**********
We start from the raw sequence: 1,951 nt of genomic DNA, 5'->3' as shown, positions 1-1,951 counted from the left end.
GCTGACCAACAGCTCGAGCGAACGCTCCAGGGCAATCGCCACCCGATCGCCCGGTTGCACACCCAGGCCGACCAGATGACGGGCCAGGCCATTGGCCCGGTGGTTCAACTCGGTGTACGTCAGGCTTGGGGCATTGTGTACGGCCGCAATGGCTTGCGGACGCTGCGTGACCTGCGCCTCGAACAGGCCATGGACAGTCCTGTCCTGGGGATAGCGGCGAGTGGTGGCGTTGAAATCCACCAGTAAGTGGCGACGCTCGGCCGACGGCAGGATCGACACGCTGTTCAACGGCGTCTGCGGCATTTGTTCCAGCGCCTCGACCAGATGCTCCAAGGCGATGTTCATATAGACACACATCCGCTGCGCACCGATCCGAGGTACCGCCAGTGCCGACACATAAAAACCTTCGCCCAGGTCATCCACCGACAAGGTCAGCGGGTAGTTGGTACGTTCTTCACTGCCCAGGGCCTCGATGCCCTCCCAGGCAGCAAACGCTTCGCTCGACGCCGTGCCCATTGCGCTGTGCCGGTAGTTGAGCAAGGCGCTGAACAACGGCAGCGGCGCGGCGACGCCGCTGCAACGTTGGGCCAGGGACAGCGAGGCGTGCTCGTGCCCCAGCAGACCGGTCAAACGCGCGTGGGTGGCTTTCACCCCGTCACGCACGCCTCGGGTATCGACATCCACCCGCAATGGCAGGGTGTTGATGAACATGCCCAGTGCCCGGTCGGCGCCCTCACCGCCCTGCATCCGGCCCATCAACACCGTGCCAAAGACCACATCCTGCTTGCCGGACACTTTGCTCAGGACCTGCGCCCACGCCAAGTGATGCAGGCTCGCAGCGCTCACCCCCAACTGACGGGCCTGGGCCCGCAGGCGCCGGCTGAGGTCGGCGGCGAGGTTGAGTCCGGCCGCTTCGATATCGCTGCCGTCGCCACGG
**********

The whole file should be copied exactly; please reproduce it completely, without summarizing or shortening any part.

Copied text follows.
We start from the raw sequence: 1,951 nt of genomic DNA, 5'->3' as shown, positions 1-1,951 counted from the left end.
GCTGACCAACAGCTCGAGCGAACGCTCCAGGGCAATCGCCACCCGATCGCCCGGTTGCACACCCAGGCCGACCAGATGACGGGCCAGGCCATTGGCCCGGTGGTTCAACTCGGTGTACGTCAGGCTTGGGGCATTGTGTACGGCCGCAATGGCTTGCGGACGCTGCGTGACCTGCGCCTCGAACAGGCCATGGACAGTCCTGTCCTGGGGATAGCGGCGAGTGGTGGCGTTGAAATCCACCAGTAAGTGGCGACGCTCGGCCGACGGCAGGATCGACACGCTGTTCAACGGCGTCTGCGGCATTTGTTCCAGCGCCTCGACCAGATGCTCCAAGGCGATGTTCATATAGACACACATCCGCTGCGCACCGATCCGAGGTACCGCCAGTGCCGACACATAAAAACCTTCGCCCAGGTCATCCACCGACAAGGTCAGCGGGTAGTTGGTACGTTCTTCACTGCCCAGGGCCTCGATGCCCTCCCAGGCAGCAAACGCTTCGCTCGACGCCGTGCCCATTGCGCTGTGCCGGTAGTTGAGCAAGGCGCTGAACAACGGCAGCGGCGCGGCGACGCCGCTGCAACGTTGGGCCAGGGACAGCGAGGCGTGCTCGTGCCCCAGCAGACCGGTCAAACGCGCGTGGGTGGCTTTCACCCCGTCACGCACGCCTCGGGTATCGACATCCACCCGCAATGGCAGGGTGTTGATGAACATGCCCAGTGCCCGGTCGGCGCCCTCACCGCCCTGCATCCGGCCCATCAACACCGTGCCAAAGACCACATCCTGCTTGCCGGACACTTTGCTCAGGACCTGCGCCCACGCCAAGTGATGCAGGCTCGCAGCGCTCACCCCCAACTGACGGGCCTGGGCCCGCAGGCGCCGGCTGAGGTCGGCGGCGAGGTTGAGTCCGGCCGCTTCGATATCGCTGCCGTCGCCACGG